DIY: How to Carve Wooden Spoons

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There is an aura surrounding handmade wooden products — something that goes beyond the higher price tag and quality of the items. It is the notion that a tree sprouted many years ago; season upon season it grew; and from that tree came the raw material for the chair you sit upon, the table you set at suppertime, or the swing on your grandmother’s porch.

That raw material spent many more hours in the woodshop, where it was worked in the hands of a skilled craftsman — where it became the item you know and love.

For many folks with an affinity for wood products, the idea of woodworking can be romantic, interesting, and intimidating all the same. And while making your own grandfather clock may indeed be out of reach, venturing into the world of woodworking by carving your own wooden spoon is not.

A good wooden spoon is an invaluable tool in the kitchen, and you will find one — if not several — in just about any household. There are as many ways to make a wooden spoon as there are wooden spoon makers. I tend to believe that the best way to learn is to find one of those makers and do it their way. So I went to my brother, Zach.

Proven effective in continuous use since the 1800s, our froe has dozens of uses in building log cabins, making furniture, shingles and kindling, and weaving baskets. At Lehmans.com and our store in Kidron, Ohio.

Proven effective in continuous use since the 1800s, our froe has dozens of uses in building log cabins, making furniture, shingles and kindling, and weaving baskets. At Lehmans.com and our store in Kidron, Ohio.

The first thing my brother taught me was to select a good hardwood: oak, maple, and cherry are all great for carving spoons. He took me out to his woodpile, sat down on a log, and got to work splitting some lumber with his old fashioned froe. Froes have been in use since the colonial era and are perfect for riving wood along the path of the grain. This is key, as you will want to work with the grain, “fitting” your spoon design to best take advantage of the natural attributes of the wood. A hardwood carver’s mallet comes in handy during this step, and will again later too.

Use a small axe or hatchet to block out a piece of wood, large enough for the kind of spoon that you want. Some like to sketch a basic design on the wood block; my brother prefers to get right down to it — again, letting the grain do most of the work for him. The handle should be parallel to the grain, which may result in an odd shape, but also in a stronger utensil. Cut away excess wood from either side of the handle and around the bowl, bringing the spoon closer to its eventual shape. Leave space to allow for errors or changes. What you have at this stage should look something like a small canoe paddle.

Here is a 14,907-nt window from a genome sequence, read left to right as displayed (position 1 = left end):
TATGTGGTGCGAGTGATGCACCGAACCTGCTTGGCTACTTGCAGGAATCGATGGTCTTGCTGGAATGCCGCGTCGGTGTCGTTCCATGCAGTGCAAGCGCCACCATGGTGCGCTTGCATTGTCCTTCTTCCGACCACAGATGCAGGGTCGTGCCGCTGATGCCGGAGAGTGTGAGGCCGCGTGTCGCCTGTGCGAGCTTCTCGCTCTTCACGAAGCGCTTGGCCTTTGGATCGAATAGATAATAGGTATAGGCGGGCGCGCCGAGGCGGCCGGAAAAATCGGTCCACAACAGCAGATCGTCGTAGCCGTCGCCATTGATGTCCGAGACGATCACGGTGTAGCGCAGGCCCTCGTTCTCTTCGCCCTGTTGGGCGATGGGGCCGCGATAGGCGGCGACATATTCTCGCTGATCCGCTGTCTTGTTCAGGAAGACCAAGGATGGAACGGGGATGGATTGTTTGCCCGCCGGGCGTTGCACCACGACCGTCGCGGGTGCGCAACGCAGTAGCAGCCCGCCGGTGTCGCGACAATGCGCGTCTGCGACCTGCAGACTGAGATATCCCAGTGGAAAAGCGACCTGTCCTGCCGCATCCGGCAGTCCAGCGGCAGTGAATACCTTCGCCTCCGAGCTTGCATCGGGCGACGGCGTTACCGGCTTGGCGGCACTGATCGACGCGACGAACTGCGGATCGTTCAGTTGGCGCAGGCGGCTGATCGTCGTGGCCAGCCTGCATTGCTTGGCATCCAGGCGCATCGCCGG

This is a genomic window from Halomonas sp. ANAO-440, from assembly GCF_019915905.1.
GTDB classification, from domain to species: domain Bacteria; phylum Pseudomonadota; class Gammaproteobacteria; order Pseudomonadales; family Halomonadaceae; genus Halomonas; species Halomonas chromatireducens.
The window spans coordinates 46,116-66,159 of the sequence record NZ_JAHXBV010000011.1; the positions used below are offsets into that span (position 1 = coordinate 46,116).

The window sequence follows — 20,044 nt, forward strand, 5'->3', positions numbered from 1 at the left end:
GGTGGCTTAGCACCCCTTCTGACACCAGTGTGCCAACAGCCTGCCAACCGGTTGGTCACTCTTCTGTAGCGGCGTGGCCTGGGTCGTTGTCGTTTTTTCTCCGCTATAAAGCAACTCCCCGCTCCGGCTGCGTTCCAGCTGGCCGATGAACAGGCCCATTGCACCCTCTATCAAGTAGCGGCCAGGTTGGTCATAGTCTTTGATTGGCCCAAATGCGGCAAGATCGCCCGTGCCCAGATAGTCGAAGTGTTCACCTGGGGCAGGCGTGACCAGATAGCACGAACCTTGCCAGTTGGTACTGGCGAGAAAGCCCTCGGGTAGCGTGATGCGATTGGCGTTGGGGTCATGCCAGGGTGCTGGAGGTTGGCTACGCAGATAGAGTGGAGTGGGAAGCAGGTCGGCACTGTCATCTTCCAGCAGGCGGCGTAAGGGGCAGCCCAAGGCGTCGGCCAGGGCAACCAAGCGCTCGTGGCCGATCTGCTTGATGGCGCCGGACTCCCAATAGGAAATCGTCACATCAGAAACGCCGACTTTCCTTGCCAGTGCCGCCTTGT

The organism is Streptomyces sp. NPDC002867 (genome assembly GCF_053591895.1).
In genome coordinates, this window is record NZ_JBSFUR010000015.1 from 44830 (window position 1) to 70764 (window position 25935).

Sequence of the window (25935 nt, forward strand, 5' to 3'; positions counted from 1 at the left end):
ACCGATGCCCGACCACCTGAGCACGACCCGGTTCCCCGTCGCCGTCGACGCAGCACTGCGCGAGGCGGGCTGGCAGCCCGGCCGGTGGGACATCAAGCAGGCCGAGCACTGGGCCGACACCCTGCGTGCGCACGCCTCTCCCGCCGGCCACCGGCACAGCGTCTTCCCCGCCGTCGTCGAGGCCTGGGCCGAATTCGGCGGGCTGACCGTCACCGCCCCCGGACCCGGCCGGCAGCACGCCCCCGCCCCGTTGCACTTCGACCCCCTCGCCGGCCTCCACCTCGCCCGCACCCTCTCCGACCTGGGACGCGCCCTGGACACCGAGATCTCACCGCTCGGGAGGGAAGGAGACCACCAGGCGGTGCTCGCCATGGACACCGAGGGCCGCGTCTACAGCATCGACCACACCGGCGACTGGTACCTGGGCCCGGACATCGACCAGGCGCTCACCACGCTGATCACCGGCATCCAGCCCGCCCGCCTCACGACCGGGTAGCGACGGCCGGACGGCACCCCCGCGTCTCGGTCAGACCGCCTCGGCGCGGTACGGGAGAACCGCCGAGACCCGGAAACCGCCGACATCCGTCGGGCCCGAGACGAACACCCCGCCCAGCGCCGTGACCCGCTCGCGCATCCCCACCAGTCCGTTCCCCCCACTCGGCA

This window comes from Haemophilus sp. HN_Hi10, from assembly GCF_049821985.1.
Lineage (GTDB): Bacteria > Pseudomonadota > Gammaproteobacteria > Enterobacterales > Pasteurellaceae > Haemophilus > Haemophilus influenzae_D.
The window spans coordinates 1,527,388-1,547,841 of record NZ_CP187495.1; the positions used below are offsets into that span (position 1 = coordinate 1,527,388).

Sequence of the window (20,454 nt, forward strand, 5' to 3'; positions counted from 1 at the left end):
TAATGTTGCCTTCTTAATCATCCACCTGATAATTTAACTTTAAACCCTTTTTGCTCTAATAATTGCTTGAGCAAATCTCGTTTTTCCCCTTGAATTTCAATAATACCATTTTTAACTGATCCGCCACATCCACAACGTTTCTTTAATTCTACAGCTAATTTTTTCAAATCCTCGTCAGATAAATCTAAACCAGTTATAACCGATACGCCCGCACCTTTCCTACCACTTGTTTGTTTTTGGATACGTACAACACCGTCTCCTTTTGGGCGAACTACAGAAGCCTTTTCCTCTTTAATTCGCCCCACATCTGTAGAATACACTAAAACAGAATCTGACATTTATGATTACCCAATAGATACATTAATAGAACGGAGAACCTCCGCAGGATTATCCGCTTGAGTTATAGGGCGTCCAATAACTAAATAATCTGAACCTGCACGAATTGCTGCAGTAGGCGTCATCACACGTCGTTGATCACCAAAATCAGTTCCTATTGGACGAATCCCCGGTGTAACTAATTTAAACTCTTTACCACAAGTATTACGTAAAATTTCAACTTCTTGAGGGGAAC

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Once satisfied with the general shape of your project, you will carefully round the handle and shape the outside of the bowl. Using your Case knife or another fine blade, work slowly — resisting the temptation to remove large amounts of wood with each pass. There will be little room for second chances as you carve away more and more excess material. Take time to examine the shape of the spoon-to-be. Do you like what you see? Then it’s time to move to the next step.

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At this point we moved down to the basement workshop, where Zach secured the spoon to his workbench with a simple clamp and began to hollow out the bowl with a spoon gouge. The carver’s mallet is useful once again, as pushing the gouge through hardwood by hand will quickly leave you fatigued and prone to mistakes. Start at one end of the bowl and remove some wood, working in the direction of the grain. Before going too deep into the wood, turn around and work back from the opposite side. By going back and forth, you can remove large amounts of wood—working in the direction of the grain the entire time—while reducing the risk of splitting your wood.

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Straight cuts will work best for the bottom of the spoon, while angled cuts will be needed to shape the walls of the spoon bowl. For those finer cuts, it is better to use muscle power rather than continuing with the carver’s mallet. As you get a feel for carving spoons it’s best not to go too thin—play it safe, lest you may end up with a slatted spoon!

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Once you’re done, you may wish to sand down the surface of your utensil and smooth over the blade markings. For his part, Zach chooses not to, as it encourages him to hone his knife skills with each project. Whether you sand or not, you will go ahead and boil your hard-won wooden spoon for a few minutes, and then leave it to dry out. Once dried completely, oil it with some Howard Wood and Butcher Block Conditioner and you will be good to go! Your first hand carved wooden spoon is ready for kitchen use.

[Editor’s Note: Love wooden spoons but don’t want to make your own? Have a look at our beautiful, hand-carved wooden utensils; they’re made for us from durable, beautiful American Maple.]

lehman's wooden spoons